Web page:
G20 officials have announced that they will begin the preliminary regulatory groundwork for the group to accept digital payments with the work to commence in October.
As announced by its officials, the G20 summit which is represented by 19 countries and the European Union will begin preparations for the group to accept digital payments in October. Digital currency payments could be realized by G20 members before their next summit slated for Riyadh, Saudi Arabia next month.
According to a Kyudo News on July 11, the G20 officials have enacted a policy change in their acceptance of digital assets and have begun building the necessary infrastructure in direct response to China’s accelerated development of its digital Yuan and Facebook’s development of Libra.
New Risks Means New G20 Policy
At the 2019 G20 summit in Osaka in June 2019, the G20 officials agreed that crypto-assets can bring significant benefit to the financial system and the broader economy, according to the “G20 Osaka Leaders’ Declaration”. The officials also expressed that that digital assets do not carry any threat to monetary stability and asserted that technological innovation in payments could bring significant benefits to the economy.
This stance by the officials was contradicted a few months later in October 2019, when the Financial Stability Board (FSB), the G20 body published a study on the challenges that stablecoins pose to the global economy. The FSB stated that regulatory frameworks have already covered several activities associated with stablecoins, although there are other risks that many national regulators could be left unprepared for as well as threats to public policy and financial regulation.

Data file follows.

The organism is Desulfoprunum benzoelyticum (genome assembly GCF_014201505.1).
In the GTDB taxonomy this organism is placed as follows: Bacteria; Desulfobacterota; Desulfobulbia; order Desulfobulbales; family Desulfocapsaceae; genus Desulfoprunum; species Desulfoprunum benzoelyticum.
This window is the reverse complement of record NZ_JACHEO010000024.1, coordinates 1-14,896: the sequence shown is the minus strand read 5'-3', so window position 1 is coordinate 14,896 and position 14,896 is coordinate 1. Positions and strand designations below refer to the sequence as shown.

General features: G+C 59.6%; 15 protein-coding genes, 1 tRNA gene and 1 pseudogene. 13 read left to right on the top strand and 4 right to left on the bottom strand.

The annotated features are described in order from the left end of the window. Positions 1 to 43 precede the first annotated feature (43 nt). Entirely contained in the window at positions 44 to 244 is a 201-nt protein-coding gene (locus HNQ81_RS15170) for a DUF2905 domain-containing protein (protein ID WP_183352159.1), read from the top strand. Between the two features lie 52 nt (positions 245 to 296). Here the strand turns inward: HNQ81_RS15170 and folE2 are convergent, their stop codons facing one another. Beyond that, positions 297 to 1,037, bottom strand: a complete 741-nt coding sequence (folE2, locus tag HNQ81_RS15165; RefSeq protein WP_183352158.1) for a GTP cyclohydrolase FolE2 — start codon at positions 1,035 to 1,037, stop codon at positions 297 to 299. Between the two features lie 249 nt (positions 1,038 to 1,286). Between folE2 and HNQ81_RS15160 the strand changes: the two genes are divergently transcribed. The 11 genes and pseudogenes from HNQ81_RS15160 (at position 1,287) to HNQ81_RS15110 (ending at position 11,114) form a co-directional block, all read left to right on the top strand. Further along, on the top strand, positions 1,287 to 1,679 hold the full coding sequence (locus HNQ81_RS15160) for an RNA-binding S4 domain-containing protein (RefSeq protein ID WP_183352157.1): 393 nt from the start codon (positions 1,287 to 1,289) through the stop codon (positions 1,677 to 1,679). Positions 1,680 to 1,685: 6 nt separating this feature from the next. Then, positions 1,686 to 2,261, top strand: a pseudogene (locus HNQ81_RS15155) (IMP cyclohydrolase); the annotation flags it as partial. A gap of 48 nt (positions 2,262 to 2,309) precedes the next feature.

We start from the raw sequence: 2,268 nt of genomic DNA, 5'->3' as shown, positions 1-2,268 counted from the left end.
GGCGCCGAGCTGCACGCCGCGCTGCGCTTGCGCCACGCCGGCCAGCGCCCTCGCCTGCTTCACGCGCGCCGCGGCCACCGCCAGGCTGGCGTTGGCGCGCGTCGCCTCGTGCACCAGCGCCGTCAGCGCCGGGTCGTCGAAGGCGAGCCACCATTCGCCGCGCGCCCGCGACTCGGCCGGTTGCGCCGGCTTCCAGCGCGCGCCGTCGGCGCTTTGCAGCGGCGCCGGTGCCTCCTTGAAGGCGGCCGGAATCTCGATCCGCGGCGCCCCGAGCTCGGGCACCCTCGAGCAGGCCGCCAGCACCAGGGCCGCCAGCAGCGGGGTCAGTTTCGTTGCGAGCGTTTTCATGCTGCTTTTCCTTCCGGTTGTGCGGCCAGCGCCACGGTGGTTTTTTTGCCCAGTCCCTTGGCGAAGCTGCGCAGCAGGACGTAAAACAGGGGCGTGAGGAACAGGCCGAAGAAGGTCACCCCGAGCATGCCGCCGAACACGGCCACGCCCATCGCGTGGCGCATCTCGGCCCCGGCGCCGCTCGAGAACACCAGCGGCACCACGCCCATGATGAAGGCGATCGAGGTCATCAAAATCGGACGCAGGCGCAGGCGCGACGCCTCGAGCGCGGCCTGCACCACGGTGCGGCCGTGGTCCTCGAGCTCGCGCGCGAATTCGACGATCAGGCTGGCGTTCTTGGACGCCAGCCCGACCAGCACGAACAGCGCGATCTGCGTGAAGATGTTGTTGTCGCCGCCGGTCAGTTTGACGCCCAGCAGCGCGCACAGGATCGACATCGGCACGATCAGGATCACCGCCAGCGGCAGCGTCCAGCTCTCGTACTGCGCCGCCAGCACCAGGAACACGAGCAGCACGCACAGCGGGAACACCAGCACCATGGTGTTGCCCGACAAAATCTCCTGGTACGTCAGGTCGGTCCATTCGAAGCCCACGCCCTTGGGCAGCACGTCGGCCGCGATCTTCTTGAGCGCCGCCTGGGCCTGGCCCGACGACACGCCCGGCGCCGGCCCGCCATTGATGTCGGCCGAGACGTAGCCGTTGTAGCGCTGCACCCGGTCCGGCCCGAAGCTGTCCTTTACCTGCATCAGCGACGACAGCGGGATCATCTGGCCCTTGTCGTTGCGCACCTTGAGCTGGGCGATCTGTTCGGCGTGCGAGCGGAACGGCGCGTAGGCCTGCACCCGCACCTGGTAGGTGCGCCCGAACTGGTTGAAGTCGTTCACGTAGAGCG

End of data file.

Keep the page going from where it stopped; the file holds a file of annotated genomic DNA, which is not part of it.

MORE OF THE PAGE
The G20’s policy towards digital assets which is largely steered by the European Union appears to be continuing to react to developments withing the digital assets space, and this latest policy change enactment appears to be mainly driven by China’s announcement that their central bank digital currency (CBDC) architecture has been completed.
Image source: Shutterstock